In an effort to spur economic development a program called Opportunity Zones were created under the 2017 Tax Cuts and Jobs Act. The goal is to attract long-term investments by giving tax incentives to those will re-invest their unrealized capital gains in a Qualified Opportunity Fund (QOF).
A QOF is essentially an LLC that is dedicated towards investments in Opportunity Zone assets – real estate, businesses or business assets; and there are over 900 zones across California!
- Instead of paying your capital gains tax you can re-invest those proceeds in a QOF and defer your payment of that tax until 2026.
- The QOF needs to substantially improve the investment it acquires.
- The gain on sale of the QOF investment can be completely tax free after 10-years.
Key People this Opportunity is for:
- Those who have blown their 1031 exchange
- Those selling appreciated stock and want to invest in real estate
- Sellers of a business – they can re-invest their gain in another business or real estate, or certain publicly traded opportunity zone funds.
- Property owners in the opportunity zone looking for an investor to buy and improve the property.
For your investment to be qualified in the Opportunity Zone, it must be:
- Made via a Qualified Opportunity Fund. The fund must hold at least 90 percent of its assets in Opportunity Zones.
Derived from a gain in another investment.The gain is transferred into an Opportunity Fund within 180 days of realizing the
A business can be qualified as an Opportunity Zone business if:
- Substantially all the tangible property owned or leased is used in an opportunity zone
- At least 50% of the gross income earned by the business is coming from the active conduct of business within an Opportunity Zone.
Note: Not all rental real estate is an active trade or business.
In addition to the above criteria, certain businesses are excluded from the program. They can't be a “private or commercial golf course, country club, massage parlor, hot tub facility, suntan facility, racetrack or other facility used for gambling, or any store the principal business of which is the sale of alcoholic beverages for consumption off premises.”
Notably, residential development is not included as a prohibited business, so a qualifying business is not limited to commercial developments.
Once the investors' capital gains are invested to QOFs, these investors will receive the following tax incentives:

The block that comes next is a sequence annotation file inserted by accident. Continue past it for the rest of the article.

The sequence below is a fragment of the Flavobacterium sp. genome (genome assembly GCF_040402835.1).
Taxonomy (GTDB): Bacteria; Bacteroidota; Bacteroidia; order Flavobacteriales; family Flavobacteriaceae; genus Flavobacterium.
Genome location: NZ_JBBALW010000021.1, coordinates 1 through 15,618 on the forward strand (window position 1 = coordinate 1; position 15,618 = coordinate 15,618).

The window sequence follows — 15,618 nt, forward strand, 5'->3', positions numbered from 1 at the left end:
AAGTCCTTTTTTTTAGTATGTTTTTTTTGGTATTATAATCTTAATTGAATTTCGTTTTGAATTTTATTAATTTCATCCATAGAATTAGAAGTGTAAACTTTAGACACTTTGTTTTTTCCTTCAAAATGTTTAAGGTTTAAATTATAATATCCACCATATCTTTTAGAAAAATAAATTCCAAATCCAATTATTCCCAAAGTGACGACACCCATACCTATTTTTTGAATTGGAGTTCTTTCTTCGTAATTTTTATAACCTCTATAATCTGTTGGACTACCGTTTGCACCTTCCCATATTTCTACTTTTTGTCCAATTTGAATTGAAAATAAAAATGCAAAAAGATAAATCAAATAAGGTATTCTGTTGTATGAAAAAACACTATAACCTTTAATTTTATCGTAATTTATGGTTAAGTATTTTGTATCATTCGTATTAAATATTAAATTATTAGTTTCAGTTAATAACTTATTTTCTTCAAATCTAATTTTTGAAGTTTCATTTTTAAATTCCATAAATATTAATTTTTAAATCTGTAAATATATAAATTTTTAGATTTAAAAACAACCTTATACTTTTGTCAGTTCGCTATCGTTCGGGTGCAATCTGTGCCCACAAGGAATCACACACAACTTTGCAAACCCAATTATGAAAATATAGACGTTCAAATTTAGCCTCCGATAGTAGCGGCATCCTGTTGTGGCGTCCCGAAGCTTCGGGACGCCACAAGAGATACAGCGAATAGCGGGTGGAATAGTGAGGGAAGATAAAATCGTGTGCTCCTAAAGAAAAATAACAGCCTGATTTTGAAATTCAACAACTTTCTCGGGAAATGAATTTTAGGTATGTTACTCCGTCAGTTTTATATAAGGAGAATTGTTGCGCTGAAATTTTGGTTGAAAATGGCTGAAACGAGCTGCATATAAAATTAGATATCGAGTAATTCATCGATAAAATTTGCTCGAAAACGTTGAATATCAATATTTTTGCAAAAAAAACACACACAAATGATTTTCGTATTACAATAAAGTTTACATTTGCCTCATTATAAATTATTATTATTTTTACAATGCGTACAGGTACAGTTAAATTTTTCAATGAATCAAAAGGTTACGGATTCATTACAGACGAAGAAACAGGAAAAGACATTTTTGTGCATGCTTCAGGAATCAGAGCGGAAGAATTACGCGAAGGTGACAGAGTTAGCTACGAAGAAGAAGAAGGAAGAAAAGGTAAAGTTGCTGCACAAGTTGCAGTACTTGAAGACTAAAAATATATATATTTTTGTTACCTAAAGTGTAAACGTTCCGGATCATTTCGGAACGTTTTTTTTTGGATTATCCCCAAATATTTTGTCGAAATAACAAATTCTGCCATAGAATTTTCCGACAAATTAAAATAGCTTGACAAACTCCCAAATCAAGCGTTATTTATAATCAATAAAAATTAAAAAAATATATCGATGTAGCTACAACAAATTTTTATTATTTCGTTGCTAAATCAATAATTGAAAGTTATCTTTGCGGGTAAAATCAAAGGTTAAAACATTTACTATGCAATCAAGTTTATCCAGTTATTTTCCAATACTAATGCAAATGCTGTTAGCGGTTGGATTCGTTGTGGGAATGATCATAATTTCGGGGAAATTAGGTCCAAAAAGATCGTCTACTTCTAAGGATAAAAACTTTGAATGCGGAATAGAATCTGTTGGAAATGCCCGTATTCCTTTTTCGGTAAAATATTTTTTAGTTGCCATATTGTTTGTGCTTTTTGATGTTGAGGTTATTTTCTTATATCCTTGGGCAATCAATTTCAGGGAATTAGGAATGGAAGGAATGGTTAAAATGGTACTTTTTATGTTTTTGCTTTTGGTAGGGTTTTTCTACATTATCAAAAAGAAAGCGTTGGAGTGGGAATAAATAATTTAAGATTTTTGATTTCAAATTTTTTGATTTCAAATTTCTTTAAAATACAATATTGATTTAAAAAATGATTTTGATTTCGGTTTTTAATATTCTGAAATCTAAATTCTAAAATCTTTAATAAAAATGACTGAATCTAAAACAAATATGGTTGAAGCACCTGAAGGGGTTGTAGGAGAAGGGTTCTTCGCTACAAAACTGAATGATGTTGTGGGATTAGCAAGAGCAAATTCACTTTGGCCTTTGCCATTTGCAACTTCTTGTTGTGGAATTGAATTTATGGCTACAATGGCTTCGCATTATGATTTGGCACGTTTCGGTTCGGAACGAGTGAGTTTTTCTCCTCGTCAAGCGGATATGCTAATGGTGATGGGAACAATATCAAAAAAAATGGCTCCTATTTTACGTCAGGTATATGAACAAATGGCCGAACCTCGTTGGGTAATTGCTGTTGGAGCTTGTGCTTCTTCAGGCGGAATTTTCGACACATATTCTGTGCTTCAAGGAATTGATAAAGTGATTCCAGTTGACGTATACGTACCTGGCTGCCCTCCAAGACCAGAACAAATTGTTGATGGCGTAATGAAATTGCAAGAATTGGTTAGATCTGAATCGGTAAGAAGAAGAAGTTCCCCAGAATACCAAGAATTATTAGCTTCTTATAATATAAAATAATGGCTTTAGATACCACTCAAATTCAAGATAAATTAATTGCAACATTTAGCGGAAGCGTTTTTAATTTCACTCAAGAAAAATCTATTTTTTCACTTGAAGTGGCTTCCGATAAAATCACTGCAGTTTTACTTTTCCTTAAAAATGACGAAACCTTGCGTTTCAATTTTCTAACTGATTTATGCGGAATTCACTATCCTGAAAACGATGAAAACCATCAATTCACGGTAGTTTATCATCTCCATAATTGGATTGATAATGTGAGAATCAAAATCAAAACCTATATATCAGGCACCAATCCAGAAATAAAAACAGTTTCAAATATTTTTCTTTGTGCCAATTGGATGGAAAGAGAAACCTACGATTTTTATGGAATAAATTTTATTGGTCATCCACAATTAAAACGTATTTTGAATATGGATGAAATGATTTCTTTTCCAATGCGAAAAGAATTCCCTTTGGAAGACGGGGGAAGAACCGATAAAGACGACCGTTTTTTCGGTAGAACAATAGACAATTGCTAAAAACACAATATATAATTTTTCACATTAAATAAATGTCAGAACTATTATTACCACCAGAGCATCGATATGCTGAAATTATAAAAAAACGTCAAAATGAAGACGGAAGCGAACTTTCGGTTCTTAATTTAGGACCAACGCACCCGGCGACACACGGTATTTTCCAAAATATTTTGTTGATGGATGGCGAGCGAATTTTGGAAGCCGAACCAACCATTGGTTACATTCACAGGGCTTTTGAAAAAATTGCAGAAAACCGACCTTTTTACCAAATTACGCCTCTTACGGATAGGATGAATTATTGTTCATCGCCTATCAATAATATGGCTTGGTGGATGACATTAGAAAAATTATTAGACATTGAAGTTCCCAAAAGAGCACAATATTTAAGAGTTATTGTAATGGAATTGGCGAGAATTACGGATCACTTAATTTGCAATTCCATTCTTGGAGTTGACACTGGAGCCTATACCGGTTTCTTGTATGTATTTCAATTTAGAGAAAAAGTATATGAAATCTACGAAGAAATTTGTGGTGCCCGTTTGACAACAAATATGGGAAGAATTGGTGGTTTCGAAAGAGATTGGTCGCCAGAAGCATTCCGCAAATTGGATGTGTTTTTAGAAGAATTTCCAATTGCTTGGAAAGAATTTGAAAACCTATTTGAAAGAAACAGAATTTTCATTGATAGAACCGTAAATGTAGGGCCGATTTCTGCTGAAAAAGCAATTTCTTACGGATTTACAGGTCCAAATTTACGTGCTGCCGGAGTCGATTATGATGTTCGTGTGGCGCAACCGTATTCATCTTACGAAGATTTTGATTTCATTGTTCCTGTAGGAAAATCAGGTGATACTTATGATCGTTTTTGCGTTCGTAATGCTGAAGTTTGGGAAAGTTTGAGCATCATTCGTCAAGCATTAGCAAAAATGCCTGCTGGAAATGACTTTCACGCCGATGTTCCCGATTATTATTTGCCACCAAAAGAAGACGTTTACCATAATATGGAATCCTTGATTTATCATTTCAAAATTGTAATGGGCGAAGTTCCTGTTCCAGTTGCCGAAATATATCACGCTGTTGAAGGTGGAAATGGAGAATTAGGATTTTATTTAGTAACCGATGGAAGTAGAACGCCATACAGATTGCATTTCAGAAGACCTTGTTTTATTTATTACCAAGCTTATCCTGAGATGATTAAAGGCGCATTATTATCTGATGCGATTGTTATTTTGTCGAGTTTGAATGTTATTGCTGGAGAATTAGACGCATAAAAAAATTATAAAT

- Deferral of taxes on capital gains. Investors pay no tax until the end of 2026 or when the asset is disposed of, whichever is earlier.
- Step-up in basis.The basis is increased by 10 percent if the investment is held for at least 5 years and by an additional 5 percent if held for at least 7 years, thereby excluding up to 15 percent of the original deferred gain from taxation.
- Elimination of tax on new gains.Investors pay no taxes on any capital gains produced for investments held for at least 10 years.
Note: California has not conformed to the Federal change in the tax law. The capital gains tax savings will be equivalent to the federal capital gains tax you would have otherwise owed.
Example of Potential Tax Benefits from Investing in Opportunity Zones
Bob and Jane sell the business that they started and ran for 30-years for $600,000. Their accountant determines that they will have a $500,000 capital gain, which at the federal rate (20%) means they must write a check to the IRS for $100,000. Instead of paying the IRS now, Bob and Jane put that $500,000 or some portion of it, into a Qualified Opportunity Fund (QOF). That QOF buys a duplex in an Opportunity Zone and converts it into a 4-plex. Bob and Jane will have to pay $85,000 in capital gains tax on their 2026 tax return for the underlying gain that they reinvested into the QOF. The big benefit is that if Bob and Jane hold their 4-plex for 10-years before selling it – they will pay no tax on the gain from the sale of their 4-plex.*
*Assuming they also meet all the technicalities of the law – this is general advice for illustration purposes and not to be taken as legal advice for your specific situation. Consult your own attorney for your personal situation!